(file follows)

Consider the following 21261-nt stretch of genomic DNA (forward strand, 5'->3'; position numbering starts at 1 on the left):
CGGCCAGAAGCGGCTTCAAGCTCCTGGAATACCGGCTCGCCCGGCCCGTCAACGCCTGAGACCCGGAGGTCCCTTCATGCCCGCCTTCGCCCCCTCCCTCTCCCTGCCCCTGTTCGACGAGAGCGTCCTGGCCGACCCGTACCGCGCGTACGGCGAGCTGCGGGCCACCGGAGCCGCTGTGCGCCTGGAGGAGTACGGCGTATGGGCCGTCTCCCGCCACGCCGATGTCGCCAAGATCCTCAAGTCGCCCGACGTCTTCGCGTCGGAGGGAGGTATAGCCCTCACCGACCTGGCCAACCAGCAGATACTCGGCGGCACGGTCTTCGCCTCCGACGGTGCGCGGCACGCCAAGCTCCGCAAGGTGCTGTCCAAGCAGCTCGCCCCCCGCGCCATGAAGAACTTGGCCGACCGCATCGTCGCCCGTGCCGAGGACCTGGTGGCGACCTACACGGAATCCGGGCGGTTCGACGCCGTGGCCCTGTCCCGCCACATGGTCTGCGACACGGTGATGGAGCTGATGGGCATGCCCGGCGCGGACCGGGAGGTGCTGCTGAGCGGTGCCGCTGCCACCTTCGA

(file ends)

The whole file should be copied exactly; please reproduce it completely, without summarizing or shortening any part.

Consider the following 21261-nt stretch of genomic DNA (forward strand, 5'->3'; position numbering starts at 1 on the left):
CGGCCAGAAGCGGCTTCAAGCTCCTGGAATACCGGCTCGCCCGGCCCGTCAACGCCTGAGACCCGGAGGTCCCTTCATGCCCGCCTTCGCCCCCTCCCTCTCCCTGCCCCTGTTCGACGAGAGCGTCCTGGCCGACCCGTACCGCGCGTACGGCGAGCTGCGGGCCACCGGAGCCGCTGTGCGCCTGGAGGAGTACGGCGTATGGGCCGTCTCCCGCCACGCCGATGTCGCCAAGATCCTCAAGTCGCCCGACGTCTTCGCGTCGGAGGGAGGTATAGCCCTCACCGACCTGGCCAACCAGCAGATACTCGGCGGCACGGTCTTCGCCTCCGACGGTGCGCGGCACGCCAAGCTCCGCAAGGTGCTGTCCAAGCAGCTCGCCCCCCGCGCCATGAAGAACTTGGCCGACCGCATCGTCGCCCGTGCCGAGGACCTGGTGGCGACCTACACGGAATCCGGGCGGTTCGACGCCGTGGCCCTGTCCCGCCACATGGTCTGCGACACGGTGATGGAGCTGATGGGCATGCCCGGCGCGGACCGGGAGGTGCTGCTGAGCGGTGCCGCTGCCACCTTCGA